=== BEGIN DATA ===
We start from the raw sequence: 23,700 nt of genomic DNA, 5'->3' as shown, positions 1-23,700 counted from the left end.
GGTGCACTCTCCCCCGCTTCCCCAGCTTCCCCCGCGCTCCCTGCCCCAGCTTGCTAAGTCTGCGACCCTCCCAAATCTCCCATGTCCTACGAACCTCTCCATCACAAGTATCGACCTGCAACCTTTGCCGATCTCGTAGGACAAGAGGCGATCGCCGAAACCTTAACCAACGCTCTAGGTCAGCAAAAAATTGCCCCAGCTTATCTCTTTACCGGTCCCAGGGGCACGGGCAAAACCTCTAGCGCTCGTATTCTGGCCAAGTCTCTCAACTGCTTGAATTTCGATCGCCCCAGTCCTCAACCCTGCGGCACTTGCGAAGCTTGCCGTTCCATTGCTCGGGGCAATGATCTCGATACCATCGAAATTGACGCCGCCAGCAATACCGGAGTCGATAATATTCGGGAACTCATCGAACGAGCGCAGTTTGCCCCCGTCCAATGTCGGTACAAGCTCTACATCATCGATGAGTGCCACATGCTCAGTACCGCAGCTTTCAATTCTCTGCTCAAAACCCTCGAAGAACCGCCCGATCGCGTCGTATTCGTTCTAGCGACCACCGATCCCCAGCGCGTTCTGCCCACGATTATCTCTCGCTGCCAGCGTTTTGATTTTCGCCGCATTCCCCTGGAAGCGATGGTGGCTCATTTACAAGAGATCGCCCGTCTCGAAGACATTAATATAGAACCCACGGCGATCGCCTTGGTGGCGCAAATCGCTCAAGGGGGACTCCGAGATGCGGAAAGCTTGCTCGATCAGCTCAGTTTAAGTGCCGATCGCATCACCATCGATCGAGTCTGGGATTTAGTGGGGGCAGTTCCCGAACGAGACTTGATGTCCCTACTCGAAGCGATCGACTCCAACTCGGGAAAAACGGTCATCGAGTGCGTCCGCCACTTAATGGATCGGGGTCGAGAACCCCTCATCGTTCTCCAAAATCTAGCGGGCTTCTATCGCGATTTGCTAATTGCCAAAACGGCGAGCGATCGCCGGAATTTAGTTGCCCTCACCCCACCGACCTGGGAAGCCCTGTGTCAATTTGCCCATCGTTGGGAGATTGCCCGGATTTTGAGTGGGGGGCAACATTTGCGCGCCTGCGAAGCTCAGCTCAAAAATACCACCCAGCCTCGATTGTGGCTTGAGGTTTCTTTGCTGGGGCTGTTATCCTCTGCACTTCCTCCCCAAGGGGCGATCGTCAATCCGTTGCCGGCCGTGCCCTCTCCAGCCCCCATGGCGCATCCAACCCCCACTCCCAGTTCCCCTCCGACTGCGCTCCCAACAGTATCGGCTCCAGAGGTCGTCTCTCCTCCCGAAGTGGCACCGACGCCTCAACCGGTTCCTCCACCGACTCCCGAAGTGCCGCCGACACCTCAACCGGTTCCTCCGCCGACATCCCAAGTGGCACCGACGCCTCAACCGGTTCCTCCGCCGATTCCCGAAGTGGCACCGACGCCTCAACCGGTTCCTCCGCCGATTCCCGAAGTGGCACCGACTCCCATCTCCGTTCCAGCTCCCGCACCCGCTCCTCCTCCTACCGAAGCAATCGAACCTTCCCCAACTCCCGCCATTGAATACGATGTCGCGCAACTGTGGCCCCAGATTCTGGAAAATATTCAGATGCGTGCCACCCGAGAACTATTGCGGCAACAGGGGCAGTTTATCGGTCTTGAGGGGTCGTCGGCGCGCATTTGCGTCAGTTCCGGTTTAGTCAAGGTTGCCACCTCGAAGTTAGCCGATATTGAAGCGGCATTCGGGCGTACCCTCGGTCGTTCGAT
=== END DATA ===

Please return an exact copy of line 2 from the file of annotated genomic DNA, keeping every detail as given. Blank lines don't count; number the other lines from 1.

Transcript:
GGTGCACTCTCCCCCGCTTCCCCAGCTTCCCCCGCGCTCCCTGCCCCAGCTTGCTAAGTCTGCGACCCTCCCAAATCTCCCATGTCCTACGAACCTCTCCATCACAAGTATCGACCTGCAACCTTTGCCGATCTCGTAGGACAAGAGGCGATCGCCGAAACCTTAACCAACGCTCTAGGTCAGCAAAAAATTGCCCCAGCTTATCTCTTTACCGGTCCCAGGGGCACGGGCAAAACCTCTAGCGCTCGTATTCTGGCCAAGTCTCTCAACTGCTTGAATTTCGATCGCCCCAGTCCTCAACCCTGCGGCACTTGCGAAGCTTGCCGTTCCATTGCTCGGGGCAATGATCTCGATACCATCGAAATTGACGCCGCCAGCAATACCGGAGTCGATAATATTCGGGAACTCATCGAACGAGCGCAGTTTGCCCCCGTCCAATGTCGGTACAAGCTCTACATCATCGATGAGTGCCACATGCTCAGTACCGCAGCTTTCAATTCTCTGCTCAAAACCCTCGAAGAACCGCCCGATCGCGTCGTATTCGTTCTAGCGACCACCGATCCCCAGCGCGTTCTGCCCACGATTATCTCTCGCTGCCAGCGTTTTGATTTTCGCCGCATTCCCCTGGAAGCGATGGTGGCTCATTTACAAGAGATCGCCCGTCTCGAAGACATTAATATAGAACCCACGGCGATCGCCTTGGTGGCGCAAATCGCTCAAGGGGGACTCCGAGATGCGGAAAGCTTGCTCGATCAGCTCAGTTTAAGTGCCGATCGCATCACCATCGATCGAGTCTGGGATTTAGTGGGGGCAGTTCCCGAACGAGACTTGATGTCCCTACTCGAAGCGATCGACTCCAACTCGGGAAAAACGGTCATCGAGTGCGTCCGCCACTTAATGGATCGGGGTCGAGAACCCCTCATCGTTCTCCAAAATCTAGCGGGCTTCTATCGCGATTTGCTAATTGCCAAAACGGCGAGCGATCGCCGGAATTTAGTTGCCCTCACCCCACCGACCTGGGAAGCCCTGTGTCAATTTGCCCATCGTTGGGAGATTGCCCGGATTTTGAGTGGGGGGCAACATTTGCGCGCCTGCGAAGCTCAGCTCAAAAATACCACCCAGCCTCGATTGTGGCTTGAGGTTTCTTTGCTGGGGCTGTTATCCTCTGCACTTCCTCCCCAAGGGGCGATCGTCAATCCGTTGCCGGCCGTGCCCTCTCCAGCCCCCATGGCGCATCCAACCCCCACTCCCAGTTCCCCTCCGACTGCGCTCCCAACAGTATCGGCTCCAGAGGTCGTCTCTCCTCCCGAAGTGGCACCGACGCCTCAACCGGTTCCTCCACCGACTCCCGAAGTGCCGCCGACACCTCAACCGGTTCCTCCGCCGACATCCCAAGTGGCACCGACGCCTCAACCGGTTCCTCCGCCGATTCCCGAAGTGGCACCGACGCCTCAACCGGTTCCTCCGCCGATTCCCGAAGTGGCACCGACTCCCATCTCCGTTCCAGCTCCCGCACCCGCTCCTCCTCCTACCGAAGCAATCGAACCTTCCCCAACTCCCGCCATTGAATACGATGTCGCGCAACTGTGGCCCCAGATTCTGGAAAATATTCAGATGCGTGCCACCCGAGAACTATTGCGGCAACAGGGGCAGTTTATCGGTCTTGAGGGGTCGTCGGCGCGCATTTGCGTCAGTTCCGGTTTAGTCAAGGTTGCCACCTCGAAGTTAGCCGATATTGAAGCGGCATTCGGGCGTACCCTCGGTCGTTCGAT